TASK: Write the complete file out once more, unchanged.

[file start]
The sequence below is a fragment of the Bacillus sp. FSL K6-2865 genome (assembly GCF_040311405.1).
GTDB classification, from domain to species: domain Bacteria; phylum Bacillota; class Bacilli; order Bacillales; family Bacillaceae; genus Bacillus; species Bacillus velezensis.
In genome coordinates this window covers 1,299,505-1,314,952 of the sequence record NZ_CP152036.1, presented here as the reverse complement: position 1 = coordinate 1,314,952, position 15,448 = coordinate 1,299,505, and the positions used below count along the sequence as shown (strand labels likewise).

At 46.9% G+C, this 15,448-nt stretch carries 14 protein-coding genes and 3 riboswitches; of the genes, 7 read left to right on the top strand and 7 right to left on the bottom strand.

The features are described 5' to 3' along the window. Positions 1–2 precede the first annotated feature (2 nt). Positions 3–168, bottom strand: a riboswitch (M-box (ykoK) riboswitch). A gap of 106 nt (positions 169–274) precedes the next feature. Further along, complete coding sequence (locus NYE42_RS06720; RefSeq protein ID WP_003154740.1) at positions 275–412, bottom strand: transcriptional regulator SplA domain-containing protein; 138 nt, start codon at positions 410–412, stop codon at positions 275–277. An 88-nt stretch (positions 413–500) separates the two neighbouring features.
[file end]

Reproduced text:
The sequence below is a fragment of the Bacillus sp. FSL K6-2865 genome (assembly GCF_040311405.1).
GTDB classification, from domain to species: domain Bacteria; phylum Bacillota; class Bacilli; order Bacillales; family Bacillaceae; genus Bacillus; species Bacillus velezensis.
In genome coordinates this window covers 1,299,505-1,314,952 of the sequence record NZ_CP152036.1, presented here as the reverse complement: position 1 = coordinate 1,314,952, position 15,448 = coordinate 1,299,505, and the positions used below count along the sequence as shown (strand labels likewise).

At 46.9% G+C, this 15,448-nt stretch carries 14 protein-coding genes and 3 riboswitches; of the genes, 7 read left to right on the top strand and 7 right to left on the bottom strand.

The features are described 5' to 3' along the window. Positions 1–2 precede the first annotated feature (2 nt). Positions 3–168, bottom strand: a riboswitch (M-box (ykoK) riboswitch). A gap of 106 nt (positions 169–274) precedes the next feature. Further along, complete coding sequence (locus NYE42_RS06720; RefSeq protein ID WP_003154740.1) at positions 275–412, bottom strand: transcriptional regulator SplA domain-containing protein; 138 nt, start codon at positions 410–412, stop codon at positions 275–277. An 88-nt stretch (positions 413–500) separates the two neighbouring features.